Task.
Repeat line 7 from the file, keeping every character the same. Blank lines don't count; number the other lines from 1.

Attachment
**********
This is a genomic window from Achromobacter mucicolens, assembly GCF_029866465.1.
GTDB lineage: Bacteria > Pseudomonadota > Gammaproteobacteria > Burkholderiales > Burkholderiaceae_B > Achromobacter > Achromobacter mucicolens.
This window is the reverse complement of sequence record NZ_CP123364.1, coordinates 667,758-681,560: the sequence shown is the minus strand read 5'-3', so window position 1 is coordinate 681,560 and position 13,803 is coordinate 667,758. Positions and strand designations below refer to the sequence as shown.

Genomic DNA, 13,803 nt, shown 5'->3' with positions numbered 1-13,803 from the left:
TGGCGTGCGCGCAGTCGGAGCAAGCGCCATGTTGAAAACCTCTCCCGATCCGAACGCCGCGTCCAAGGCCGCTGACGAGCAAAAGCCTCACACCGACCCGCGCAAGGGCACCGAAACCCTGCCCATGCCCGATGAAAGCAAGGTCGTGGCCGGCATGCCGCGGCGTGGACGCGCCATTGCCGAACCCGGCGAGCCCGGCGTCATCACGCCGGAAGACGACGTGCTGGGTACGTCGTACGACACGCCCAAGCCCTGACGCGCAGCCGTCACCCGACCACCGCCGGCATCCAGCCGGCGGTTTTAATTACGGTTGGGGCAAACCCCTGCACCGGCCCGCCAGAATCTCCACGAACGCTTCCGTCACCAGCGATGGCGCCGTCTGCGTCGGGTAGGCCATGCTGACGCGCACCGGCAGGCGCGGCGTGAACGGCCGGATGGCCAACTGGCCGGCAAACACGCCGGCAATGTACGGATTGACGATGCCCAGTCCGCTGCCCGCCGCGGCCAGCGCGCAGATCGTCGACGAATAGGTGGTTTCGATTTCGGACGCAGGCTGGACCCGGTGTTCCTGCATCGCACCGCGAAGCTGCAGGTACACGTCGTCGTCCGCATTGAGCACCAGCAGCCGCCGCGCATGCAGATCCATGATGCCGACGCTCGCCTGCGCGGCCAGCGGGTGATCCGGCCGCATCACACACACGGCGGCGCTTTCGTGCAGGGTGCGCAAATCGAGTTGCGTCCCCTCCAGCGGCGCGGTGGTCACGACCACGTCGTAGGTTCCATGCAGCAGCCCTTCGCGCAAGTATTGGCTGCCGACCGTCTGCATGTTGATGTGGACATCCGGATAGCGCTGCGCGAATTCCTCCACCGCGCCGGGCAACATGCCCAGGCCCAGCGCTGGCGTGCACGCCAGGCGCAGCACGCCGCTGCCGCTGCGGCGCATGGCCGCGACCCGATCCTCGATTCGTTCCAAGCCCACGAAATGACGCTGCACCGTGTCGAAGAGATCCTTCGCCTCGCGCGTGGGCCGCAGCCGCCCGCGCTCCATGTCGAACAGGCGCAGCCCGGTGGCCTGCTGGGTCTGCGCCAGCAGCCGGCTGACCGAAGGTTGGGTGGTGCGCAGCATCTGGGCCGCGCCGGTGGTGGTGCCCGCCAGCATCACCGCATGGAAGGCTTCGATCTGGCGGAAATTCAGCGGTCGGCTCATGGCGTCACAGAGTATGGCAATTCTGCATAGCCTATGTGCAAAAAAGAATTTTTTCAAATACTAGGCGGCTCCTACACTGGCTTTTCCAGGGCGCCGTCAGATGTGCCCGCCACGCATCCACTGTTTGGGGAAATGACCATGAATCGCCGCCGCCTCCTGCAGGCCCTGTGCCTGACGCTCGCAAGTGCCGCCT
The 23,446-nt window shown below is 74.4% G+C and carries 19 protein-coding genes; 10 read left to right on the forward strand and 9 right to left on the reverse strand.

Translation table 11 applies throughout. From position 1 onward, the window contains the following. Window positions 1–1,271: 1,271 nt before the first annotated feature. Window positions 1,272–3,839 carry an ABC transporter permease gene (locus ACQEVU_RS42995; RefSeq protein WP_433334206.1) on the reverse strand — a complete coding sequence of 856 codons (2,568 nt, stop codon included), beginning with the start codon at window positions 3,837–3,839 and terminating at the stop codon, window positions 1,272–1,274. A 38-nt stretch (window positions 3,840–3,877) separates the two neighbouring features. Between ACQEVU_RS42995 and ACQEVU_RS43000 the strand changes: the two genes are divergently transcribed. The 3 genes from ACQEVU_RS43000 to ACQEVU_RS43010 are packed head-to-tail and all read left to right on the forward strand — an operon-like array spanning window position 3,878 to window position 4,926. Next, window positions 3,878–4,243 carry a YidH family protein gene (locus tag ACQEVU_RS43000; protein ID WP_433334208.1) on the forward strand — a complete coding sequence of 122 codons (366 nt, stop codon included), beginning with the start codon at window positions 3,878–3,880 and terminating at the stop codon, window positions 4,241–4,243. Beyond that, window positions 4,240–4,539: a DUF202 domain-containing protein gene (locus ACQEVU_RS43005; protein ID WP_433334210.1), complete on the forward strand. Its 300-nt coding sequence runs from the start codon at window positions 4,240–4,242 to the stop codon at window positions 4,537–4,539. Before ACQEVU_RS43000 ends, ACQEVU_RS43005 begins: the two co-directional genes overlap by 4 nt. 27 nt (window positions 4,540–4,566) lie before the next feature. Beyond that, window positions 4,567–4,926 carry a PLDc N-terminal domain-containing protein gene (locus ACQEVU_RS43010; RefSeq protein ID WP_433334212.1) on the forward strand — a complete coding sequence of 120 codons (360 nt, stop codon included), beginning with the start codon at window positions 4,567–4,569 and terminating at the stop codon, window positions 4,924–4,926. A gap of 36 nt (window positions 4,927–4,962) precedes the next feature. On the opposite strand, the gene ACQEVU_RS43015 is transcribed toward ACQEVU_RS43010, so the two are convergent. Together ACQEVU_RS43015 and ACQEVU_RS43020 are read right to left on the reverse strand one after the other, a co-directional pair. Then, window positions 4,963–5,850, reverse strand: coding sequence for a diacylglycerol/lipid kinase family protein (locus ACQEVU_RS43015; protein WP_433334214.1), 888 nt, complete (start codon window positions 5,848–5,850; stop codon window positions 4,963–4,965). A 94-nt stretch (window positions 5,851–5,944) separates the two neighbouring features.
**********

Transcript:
Translation table 11 applies throughout. From position 1 onward, the window contains the following. Window positions 1–1,271: 1,271 nt before the first annotated feature. Window positions 1,272–3,839 carry an ABC transporter permease gene (locus ACQEVU_RS42995; RefSeq protein WP_433334206.1) on the reverse strand — a complete coding sequence of 856 codons (2,568 nt, stop codon included), beginning with the start codon at window positions 3,837–3,839 and terminating at the stop codon, window positions 1,272–1,274. A 38-nt stretch (window positions 3,840–3,877) separates the two neighbouring features. Between ACQEVU_RS42995 and ACQEVU_RS43000 the strand changes: the two genes are divergently transcribed. The 3 genes from ACQEVU_RS43000 to ACQEVU_RS43010 are packed head-to-tail and all read left to right on the forward strand — an operon-like array spanning window position 3,878 to window position 4,926. Next, window positions 3,878–4,243 carry a YidH family protein gene (locus tag ACQEVU_RS43000; protein ID WP_433334208.1) on the forward strand — a complete coding sequence of 122 codons (366 nt, stop codon included), beginning with the start codon at window positions 3,878–3,880 and terminating at the stop codon, window positions 4,241–4,243. Beyond that, window positions 4,240–4,539: a DUF202 domain-containing protein gene (locus ACQEVU_RS43005; protein ID WP_433334210.1), complete on the forward strand. Its 300-nt coding sequence runs from the start codon at window positions 4,240–4,242 to the stop codon at window positions 4,537–4,539. Before ACQEVU_RS43000 ends, ACQEVU_RS43005 begins: the two co-directional genes overlap by 4 nt. 27 nt (window positions 4,540–4,566) lie before the next feature. Beyond that, window positions 4,567–4,926 carry a PLDc N-terminal domain-containing protein gene (locus ACQEVU_RS43010; RefSeq protein ID WP_433334212.1) on the forward strand — a complete coding sequence of 120 codons (360 nt, stop codon included), beginning with the start codon at window positions 4,567–4,569 and terminating at the stop codon, window positions 4,924–4,926. A gap of 36 nt (window positions 4,927–4,962) precedes the next feature. On the opposite strand, the gene ACQEVU_RS43015 is transcribed toward ACQEVU_RS43010, so the two are convergent. Together ACQEVU_RS43015 and ACQEVU_RS43020 are read right to left on the reverse strand one after the other, a co-directional pair. Then, window positions 4,963–5,850, reverse strand: coding sequence for a diacylglycerol/lipid kinase family protein (locus ACQEVU_RS43015; protein WP_433334214.1), 888 nt, complete (start codon window positions 5,848–5,850; stop codon window positions 4,963–4,965). A 94-nt stretch (window positions 5,851–5,944) separates the two neighbouring features.